Some research is so elegantly simple, it is innovative. These studies are not.
By Bryce Edmonds for MSN Health & Fitness
Scientists are rational. They’re logical. They’re smart. That’s what makes all that science so readily believable, right? These folks are experts, and so we listen. But sometimes we run across a study that makes us wonder, “Why did anyone study that? It’s obvious.”
If you can see the air, don’t breathe it
Starting with the air we breathe: Scientists have proven that, yes indeed, air pollution is bad for you. In a study published in August in the American Journal of Respiratory and Critical Care Medicine, researchers found that long-term exposure to the air in Mexico City, Mexico, is bad for children’s lungs. They concluded “long-term exposure to [air pollutants] is associated with a deficit in [lung function] growth among schoolchildren living in Mexico City.” This study follows another published in the same journal in 2000 that found pollution was bad for kids in Southern California. Good thing they double-checked.
This just in: Cigarettes cost money
Speaking of things that are bad for the lungs—although we might need more obvious studies to prove it—smoking is bad for the wallet. Yes, paying money for cigarettes means you have less money. The study, by a researcher at Ohio State University and funded largely by the U.S. Bureau of Labor Statistics, was published in 2004 in Tobacco Control. He wrote, “While a causal relation cannot be proven, smokers appear to pay for tobacco expenditures out of income that is saved by non-smokers. Hence, reductions in smoking will boost wealth, especially among the poor.” Guess they aren’t giving butts away for free anymore.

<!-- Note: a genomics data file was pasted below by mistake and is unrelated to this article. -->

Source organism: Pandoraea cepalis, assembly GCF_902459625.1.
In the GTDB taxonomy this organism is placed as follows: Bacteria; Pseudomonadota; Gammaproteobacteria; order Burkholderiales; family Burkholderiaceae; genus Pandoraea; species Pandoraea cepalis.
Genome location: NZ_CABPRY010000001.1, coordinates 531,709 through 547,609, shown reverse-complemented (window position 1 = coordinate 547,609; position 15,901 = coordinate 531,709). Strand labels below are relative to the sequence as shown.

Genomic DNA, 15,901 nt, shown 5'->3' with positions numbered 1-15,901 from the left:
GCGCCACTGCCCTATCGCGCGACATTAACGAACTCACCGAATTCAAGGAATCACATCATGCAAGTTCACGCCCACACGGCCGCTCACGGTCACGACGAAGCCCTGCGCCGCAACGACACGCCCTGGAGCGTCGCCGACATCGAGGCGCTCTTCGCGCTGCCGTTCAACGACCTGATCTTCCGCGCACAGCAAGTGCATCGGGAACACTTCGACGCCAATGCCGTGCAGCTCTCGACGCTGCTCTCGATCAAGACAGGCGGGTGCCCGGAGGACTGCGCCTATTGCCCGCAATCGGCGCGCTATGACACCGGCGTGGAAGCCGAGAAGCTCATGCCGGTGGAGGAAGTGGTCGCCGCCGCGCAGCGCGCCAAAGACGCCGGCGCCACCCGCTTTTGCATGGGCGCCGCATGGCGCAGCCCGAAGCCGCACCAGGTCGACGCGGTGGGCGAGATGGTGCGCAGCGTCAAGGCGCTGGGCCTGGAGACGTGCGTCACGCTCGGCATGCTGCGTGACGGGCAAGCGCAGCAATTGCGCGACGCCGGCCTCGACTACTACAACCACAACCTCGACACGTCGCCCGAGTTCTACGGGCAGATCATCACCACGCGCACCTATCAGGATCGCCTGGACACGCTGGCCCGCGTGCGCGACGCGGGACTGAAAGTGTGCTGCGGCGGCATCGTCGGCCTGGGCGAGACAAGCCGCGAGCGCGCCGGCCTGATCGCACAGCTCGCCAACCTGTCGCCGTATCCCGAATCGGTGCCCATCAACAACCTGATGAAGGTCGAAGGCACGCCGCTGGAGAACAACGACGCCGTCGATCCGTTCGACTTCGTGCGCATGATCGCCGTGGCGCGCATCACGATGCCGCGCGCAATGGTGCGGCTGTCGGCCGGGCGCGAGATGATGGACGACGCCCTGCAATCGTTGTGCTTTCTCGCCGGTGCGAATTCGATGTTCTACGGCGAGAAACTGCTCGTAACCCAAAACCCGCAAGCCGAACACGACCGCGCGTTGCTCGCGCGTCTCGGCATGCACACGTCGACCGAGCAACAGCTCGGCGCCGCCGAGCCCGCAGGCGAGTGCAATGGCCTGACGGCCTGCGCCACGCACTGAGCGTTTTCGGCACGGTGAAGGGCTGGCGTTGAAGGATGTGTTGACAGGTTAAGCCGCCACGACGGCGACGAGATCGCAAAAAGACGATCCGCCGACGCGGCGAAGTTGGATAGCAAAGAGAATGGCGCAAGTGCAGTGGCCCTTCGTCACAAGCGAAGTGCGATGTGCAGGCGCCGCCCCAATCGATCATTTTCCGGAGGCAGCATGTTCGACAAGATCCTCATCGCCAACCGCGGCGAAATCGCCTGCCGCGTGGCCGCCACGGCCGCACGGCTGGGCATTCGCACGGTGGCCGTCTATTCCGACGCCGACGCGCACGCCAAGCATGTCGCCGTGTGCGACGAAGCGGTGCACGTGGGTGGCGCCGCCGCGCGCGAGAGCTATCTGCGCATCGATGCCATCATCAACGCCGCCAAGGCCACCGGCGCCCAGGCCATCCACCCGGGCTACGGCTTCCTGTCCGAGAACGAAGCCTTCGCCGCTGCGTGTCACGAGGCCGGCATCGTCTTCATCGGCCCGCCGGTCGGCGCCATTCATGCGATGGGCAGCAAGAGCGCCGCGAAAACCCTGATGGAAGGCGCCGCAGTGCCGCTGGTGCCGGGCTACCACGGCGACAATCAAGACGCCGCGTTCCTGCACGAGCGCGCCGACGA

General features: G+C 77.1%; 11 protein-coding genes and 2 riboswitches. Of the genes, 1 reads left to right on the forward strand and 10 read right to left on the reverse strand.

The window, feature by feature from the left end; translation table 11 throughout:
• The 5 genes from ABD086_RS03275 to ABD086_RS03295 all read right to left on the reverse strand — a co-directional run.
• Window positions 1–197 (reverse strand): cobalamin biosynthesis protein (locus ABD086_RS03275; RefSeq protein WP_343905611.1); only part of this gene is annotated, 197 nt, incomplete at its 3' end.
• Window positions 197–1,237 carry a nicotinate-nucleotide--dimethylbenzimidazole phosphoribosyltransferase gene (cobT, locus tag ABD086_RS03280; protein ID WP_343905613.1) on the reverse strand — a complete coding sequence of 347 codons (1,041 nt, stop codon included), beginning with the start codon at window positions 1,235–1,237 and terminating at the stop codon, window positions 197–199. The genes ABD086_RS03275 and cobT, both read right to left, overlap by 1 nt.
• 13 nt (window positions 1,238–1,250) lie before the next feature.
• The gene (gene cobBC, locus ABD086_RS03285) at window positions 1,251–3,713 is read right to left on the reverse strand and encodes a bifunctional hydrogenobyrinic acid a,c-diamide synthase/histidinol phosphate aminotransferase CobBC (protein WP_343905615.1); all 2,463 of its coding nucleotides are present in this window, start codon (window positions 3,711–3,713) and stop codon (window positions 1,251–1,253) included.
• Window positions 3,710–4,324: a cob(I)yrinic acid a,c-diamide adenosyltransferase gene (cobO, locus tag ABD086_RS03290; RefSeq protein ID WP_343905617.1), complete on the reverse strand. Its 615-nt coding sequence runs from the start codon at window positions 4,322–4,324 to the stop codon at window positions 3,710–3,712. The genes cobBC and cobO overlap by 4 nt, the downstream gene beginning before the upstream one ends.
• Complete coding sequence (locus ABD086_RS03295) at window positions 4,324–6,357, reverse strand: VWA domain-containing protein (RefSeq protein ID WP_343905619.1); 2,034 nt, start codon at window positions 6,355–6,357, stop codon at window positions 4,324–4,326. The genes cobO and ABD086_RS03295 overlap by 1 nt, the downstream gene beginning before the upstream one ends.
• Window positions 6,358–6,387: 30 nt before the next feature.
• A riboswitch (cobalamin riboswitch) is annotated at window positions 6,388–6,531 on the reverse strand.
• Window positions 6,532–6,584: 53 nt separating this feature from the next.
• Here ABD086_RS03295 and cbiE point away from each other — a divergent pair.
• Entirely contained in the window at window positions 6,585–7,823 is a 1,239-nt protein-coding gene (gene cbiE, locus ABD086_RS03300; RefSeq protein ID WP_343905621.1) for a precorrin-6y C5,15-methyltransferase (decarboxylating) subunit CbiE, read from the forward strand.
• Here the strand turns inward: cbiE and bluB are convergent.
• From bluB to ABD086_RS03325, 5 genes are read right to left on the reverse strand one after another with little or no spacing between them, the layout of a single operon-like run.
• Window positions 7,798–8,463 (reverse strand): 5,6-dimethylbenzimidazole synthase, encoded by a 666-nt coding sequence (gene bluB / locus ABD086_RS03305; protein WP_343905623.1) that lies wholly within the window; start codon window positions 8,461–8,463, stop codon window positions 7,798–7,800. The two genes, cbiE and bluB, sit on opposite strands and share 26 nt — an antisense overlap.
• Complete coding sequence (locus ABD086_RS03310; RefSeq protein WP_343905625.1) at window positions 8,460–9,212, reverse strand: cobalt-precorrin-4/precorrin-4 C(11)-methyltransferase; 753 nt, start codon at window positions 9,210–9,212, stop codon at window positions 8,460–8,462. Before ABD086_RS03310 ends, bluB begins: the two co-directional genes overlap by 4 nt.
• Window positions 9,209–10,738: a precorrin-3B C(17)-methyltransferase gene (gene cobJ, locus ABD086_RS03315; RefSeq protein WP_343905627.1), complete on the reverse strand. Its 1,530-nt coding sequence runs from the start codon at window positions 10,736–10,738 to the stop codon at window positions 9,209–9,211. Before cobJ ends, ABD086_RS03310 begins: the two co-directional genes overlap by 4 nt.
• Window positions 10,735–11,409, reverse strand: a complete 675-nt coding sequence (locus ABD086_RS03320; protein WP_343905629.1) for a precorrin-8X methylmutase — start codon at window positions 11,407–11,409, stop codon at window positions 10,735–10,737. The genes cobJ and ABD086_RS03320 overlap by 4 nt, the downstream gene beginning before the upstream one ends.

The long road to health
While losing money is bad for you, losing time might be far worse. In the September Emergency Medicine Journal, researchers reported that traveling longer distances in an ambulance meant you were more likely to die before you got to the emergency room. “Patients with respiratory emergencies showed the greatest association between distance and mortality,” they wrote. Approximately 20 percent, if they had to go 12 miles or more. The British Department of Health sponsored the research, which proves: If you’re in a really bad way, use those last breaths to ask to be taken to the closest hospital.
Access to medical care
Meanwhile, it might not shock you to know that kids who are poor, minority or who lack medical insurance go to the doctor less often than other kids. However, someone thought they should study that. Published in the Journal of Early Intervention, the study found young children in the at-risk groups had fewer visits to health professionals.
These kids today, with their fast cars…
Moving up in age a bit, it’s finally beyond doubt—adolescents are too immature to drive well. Research from the National Institute of Mental Health shows that when teens get behind the wheel, the part of the brain responsible for gauging long-term consequences is still not fully developed. Meaning: Teens have a problem with impulse control. Really? Teens are four times as likely as older drivers to be involved in an auto accident—and three times as likely to die in one, according to the Insurance Institute for Highway Safety.
Who’s a good dog?
Now, in the category of might not be so obvious but should be, a study that proves, it seems, you can teach an old dog new tricks. The National Institute on Aging supported research at the University of Toronto and the University of California, Irvine, among others, that found old beagles can learn new tricks just like their younger kin—if treated and fed well. The work was published in the January 2005 Neurobiology of Aging.
Let’s not take a meeting